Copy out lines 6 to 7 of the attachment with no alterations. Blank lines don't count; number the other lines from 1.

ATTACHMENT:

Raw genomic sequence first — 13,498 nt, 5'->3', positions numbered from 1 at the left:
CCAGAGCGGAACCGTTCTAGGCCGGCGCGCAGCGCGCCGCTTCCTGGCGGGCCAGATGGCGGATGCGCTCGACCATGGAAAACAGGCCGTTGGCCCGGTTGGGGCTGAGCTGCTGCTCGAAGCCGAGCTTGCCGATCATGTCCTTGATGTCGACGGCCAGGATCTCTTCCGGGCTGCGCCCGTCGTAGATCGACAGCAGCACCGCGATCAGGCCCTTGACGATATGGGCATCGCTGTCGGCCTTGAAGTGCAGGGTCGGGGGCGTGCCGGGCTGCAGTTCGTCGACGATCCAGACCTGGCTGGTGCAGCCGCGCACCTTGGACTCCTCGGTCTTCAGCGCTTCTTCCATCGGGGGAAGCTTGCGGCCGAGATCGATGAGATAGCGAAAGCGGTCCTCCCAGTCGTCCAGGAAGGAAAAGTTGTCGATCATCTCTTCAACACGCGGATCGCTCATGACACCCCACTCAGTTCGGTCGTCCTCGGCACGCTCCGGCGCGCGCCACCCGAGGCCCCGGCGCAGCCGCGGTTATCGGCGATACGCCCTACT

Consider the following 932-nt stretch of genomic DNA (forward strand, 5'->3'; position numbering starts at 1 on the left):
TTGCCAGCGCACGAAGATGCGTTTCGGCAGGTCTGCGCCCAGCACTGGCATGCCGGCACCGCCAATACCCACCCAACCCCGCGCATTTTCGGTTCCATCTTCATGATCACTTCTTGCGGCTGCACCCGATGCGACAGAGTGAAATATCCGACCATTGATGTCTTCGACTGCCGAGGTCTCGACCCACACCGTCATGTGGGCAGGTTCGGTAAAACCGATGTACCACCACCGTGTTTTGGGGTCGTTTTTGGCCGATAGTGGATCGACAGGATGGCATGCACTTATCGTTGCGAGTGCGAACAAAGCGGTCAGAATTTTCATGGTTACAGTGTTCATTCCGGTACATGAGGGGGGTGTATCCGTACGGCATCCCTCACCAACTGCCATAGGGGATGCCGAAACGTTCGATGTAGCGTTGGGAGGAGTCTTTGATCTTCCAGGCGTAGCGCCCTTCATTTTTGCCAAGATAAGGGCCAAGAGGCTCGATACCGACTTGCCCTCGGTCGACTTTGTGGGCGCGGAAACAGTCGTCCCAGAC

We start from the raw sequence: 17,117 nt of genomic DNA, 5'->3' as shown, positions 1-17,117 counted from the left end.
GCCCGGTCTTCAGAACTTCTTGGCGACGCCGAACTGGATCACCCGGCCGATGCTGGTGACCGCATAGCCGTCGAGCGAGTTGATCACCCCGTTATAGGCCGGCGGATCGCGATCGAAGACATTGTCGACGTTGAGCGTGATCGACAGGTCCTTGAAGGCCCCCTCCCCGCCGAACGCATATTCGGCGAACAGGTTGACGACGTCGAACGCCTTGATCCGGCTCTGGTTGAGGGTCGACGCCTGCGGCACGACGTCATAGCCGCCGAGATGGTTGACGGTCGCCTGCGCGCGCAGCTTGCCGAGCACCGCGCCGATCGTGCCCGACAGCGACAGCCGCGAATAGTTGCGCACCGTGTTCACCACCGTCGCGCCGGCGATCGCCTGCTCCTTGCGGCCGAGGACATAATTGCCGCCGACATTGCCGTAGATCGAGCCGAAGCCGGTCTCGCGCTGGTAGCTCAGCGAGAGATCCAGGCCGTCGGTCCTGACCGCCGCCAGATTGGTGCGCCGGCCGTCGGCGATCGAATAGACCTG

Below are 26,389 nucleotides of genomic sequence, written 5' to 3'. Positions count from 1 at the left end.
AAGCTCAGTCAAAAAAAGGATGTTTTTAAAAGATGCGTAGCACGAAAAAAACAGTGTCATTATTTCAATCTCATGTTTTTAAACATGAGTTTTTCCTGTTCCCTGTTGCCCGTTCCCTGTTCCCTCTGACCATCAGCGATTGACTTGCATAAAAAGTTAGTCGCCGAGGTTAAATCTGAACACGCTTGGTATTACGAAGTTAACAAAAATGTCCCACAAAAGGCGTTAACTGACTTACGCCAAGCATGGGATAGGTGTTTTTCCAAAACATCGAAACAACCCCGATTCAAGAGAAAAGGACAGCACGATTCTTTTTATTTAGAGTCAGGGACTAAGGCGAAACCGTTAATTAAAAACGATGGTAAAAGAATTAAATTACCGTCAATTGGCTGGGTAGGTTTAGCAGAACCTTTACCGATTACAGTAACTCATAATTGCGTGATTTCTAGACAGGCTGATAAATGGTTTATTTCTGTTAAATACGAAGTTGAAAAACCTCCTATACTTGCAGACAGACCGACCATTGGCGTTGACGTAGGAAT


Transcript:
GCCCGGTCTTCAGAACTTCTTGGCGACGCCGAACTGGATCACCCGGCCGATGCTGGTGACCGCATAGCCGTCGAGCGAGTTGATCACCCCGTTATAGGCCGGCGGATCGCGATCGAAGACATTGTCGACGTTGAGCGTGATCGACAGGTCCTTGAAGGCCCCCTCCCCGCCGAACGCATATTCGGCGAACAGGTTGACGACGTCGAACGCCTTGATCCGGCTCTGGTTGAGGGTCGACGCCTGCGGCACGACGTCATAGCCGCCGAGATGGTTGACGGTCGCCTGCGCGCGCAGCTTGCCGAGCACCGCGCCGATCGTGCCCGACAGCGACAGCCGCGAATAGTTGCGCACCGTGTTCACCACCGTCGCGCCGGCGATCGCCTGCTCCTTGCGGCCGAGGACATAATTGCCGCCGACATTGCCGTAGATCGAGCCGAAGCCGGTCTCGCGCTGGTAGCTCAGCGAGAGATCCAGGCCGTCGGTCCTGACCGCCGCCAGATTGGTGCGCCGGCCGTCGGCGATCGAATAGACCTG

Below are 26,389 nucleotides of genomic sequence, written 5' to 3'. Positions count from 1 at the left end.